What to do if you have any concerns
If you have an undesirable experience associated with the use of a trial drug, device or procedure please report it to the lead researcher as soon as possible.
Clinical trials are closely monitored in Australia; however, problems or issues can arise during a trial. Researchers should have given you information about the expected risks and benefits when you provided your informed consent. However, some problems may be unexpected or may not be due to the way a trial drug, device or intervention works.
If you have concerns about the conduct or safety of the trial, you may also wish to contact either the:
Contact the researchers directly
Contact the researchers directly if you feel the trial is not proceeding as expected or you are concerned about how you are responding to the intervention. Let them know if you are not receiving the care you anticipated or have any other concern.
Contact details, including a phone number, are on the consent form that you signed before enrolling in the trial. If you have been asked to complete a survey or diary and don’t have regular contact with the researchers, you can call them.
Contact the human research ethics committee (HREC) that approved the trial
Contact the ethics office of the HREC that approved the trial if you believe the trial is not:
- following the approved protocol for the research
- consistent with the principles of ethical and responsible research.
You will need to provide enough information so that they can identify which trial you are enrolled in and what your concern is. They will consider whether your problems raise ethical issues with the project and who else you might benefit from contacting.
If appropriate or necessary, an HREC can:
- suspend a clinical trial
- withdraw approval for the trial.
Contact details for the approving HREC are on the consent form that you signed before enrolling in the trial. If you do not have a consent form:
- ask the researcher which HREC approved the study
- ask your family doctor, if they referred you, which HREC approved the clinical trial or they can help you look for it.
Contact the institution running the trial
Contact the institution running the clinical trial, also known as the trial site, if:
- you are unsatisfied with the response of the HREC
- you cannot identify which HREC approved the study.
Sometimes the institution might just be a doctor’s office.
Contact details for the trial site are:
- on the consent form that you signed before enrolling in the trial
- on the trial site’s website
- available from the reception or information desk of the venue where the trial is taking place
- in our list of clinical trials.
Contact your state or territory healthcare complaints body
If you are still not satisfied with the response to your concern, you can contact the healthcare complaints body in your state or territory. These bodies have formal powers to investigate complaints against healthcare providers and registered health professionals.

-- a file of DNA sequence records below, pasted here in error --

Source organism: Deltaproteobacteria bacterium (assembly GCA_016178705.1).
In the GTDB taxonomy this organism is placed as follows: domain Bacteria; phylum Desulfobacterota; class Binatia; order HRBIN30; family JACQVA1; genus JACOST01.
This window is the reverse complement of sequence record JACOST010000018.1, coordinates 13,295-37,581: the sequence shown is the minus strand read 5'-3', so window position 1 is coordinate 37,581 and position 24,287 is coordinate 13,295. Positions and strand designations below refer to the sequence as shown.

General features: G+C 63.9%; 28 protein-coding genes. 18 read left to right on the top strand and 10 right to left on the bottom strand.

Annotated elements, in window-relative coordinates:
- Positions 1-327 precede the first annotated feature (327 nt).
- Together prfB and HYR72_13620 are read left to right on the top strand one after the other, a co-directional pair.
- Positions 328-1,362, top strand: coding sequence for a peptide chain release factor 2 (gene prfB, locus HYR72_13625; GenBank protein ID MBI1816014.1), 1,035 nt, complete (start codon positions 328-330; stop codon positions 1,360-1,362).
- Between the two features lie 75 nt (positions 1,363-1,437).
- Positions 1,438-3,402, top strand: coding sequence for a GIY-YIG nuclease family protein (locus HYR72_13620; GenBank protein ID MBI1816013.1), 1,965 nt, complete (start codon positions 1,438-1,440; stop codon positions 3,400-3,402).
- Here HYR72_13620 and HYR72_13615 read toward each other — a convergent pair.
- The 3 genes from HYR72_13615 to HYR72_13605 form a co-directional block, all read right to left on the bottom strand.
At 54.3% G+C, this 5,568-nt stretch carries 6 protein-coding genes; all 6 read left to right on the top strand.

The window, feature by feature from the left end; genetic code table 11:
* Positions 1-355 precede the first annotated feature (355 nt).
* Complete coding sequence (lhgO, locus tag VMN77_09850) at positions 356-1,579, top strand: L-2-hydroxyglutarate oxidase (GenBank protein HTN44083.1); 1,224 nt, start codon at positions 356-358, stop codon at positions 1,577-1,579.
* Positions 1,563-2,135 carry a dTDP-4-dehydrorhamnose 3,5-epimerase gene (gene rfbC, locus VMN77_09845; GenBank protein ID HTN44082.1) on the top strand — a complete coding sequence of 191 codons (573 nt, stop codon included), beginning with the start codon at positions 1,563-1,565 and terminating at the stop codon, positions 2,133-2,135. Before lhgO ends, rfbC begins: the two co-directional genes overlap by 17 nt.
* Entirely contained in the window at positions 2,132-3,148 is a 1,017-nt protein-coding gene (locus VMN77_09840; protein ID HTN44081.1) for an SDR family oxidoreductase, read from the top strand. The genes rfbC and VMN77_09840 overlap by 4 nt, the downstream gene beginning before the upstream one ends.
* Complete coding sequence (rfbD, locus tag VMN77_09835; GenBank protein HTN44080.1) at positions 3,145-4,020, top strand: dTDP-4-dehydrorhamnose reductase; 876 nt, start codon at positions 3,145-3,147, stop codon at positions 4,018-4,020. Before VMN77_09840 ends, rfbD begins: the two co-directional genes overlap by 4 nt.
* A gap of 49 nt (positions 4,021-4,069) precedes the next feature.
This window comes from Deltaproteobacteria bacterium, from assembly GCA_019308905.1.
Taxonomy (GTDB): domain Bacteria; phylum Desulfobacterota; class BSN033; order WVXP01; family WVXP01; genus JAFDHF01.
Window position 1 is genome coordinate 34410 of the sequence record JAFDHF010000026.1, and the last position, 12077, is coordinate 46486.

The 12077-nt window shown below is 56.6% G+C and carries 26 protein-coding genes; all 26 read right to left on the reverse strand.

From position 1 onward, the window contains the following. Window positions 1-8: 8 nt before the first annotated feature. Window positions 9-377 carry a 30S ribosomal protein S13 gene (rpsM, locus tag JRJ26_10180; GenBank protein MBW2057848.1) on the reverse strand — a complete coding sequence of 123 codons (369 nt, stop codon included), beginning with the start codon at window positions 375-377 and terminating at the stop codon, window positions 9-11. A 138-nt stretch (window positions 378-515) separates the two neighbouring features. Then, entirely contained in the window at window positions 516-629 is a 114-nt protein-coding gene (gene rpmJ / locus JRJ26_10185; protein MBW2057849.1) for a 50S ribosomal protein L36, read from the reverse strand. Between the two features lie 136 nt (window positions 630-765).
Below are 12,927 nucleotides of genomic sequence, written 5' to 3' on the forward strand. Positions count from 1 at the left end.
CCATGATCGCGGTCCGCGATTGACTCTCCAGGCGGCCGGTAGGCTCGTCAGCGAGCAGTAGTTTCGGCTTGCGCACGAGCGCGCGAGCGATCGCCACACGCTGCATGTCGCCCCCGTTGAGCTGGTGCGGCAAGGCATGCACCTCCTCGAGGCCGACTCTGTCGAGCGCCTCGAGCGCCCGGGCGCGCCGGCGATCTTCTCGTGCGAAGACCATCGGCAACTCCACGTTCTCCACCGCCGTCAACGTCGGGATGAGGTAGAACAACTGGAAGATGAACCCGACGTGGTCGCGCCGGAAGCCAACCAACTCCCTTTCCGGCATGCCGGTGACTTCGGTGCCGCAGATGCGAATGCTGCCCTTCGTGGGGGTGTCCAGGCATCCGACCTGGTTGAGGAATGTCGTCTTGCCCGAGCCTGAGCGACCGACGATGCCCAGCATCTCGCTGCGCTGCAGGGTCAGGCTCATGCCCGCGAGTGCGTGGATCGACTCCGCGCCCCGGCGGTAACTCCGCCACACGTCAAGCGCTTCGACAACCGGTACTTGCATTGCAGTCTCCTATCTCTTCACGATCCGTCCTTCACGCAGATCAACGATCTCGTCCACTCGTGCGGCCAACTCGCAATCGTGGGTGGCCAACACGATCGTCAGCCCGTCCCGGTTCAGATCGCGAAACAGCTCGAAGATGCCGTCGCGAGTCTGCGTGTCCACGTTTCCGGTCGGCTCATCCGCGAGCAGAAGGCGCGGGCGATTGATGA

- ACT – ACT Human Rights Commission
- NSW – Health Care Complaints Commission
- NT – Health and Community Services Complaints Commission
- Qld – Office of the Health Ombudsman
- SA – Health and Community Services Complaints Commissioner
- Tas – Health Complaints Commissioner
- Vic – Health Complaints Commissioner
- WA – Health and Disability Services Complaints Office
If you do not know which state or territory a health professional is registered in, contact the Australian Health Practitioner Regulation Agency.
If your concern is about:
- privacy matters – contact the Australian Privacy Commissioner, or their state or territory equivalent.
- other government matters – contact the Commonwealth Ombudsman or their state or territory equivalent.
Contact the National Health and Medical Research Council (NHMRC)
If you do not wish to approach the trial site, you can contact NHMRC for advice. However, the NHMRC does not investigate allegations of research misconduct or potential breaches of the the Australian Code for the Responsible Conduct of Research. This is the responsibility of the relevant research institution, as stated in the code.
Report your concern to the Therapeutic Goods Administration
The Therapeutic Goods Administration (TGA) regulates medicines and medical devices (also called therapeutic goods) in Australia. The TGA assess these therapeutic goods based on what type of product they are, and whether they pose a higher risk or lower risk.
Report a clinical trial involving therapeutic goods to the TGA if you believe it is not being conducted properly, or have significant safety concerns.
Not every clinical trial involves therapeutic goods, so you should not report side effects to the TGA. Instead report these directly to the researcher.
Leaving a clinical trial
Remember, taking part in a clinical trial is voluntary. You can stop taking part in a trial at any time.
You can decide to stop taking part in a trial if:
- your condition is getting worse
- you are finding it difficult to participate
- you have concerns about the intervention.
If you decide to withdraw you can notify a member of the research team. They will let you know:
- if there are any special requirements before you leave the trial
- what will happen to information they have collected about you during the trial.
If you do withdraw, researchers can ask you to complete and sign a ‘withdrawal of consent’ form.
If you withdraw, it will not affect your routine care nor will it affect the relationship between you and your doctor.
After you leave the trial, your doctor will talk to you about any other available and recommended treatment for your disease or condition.
Researchers, or regulators, will stop a clinical trial if:
- there are signs that the intervention in a trial could be unsafe
- they find, during the trial, that the new intervention is clearly superior or inferior – this reduces the number of people who receive the less beneficial intervention.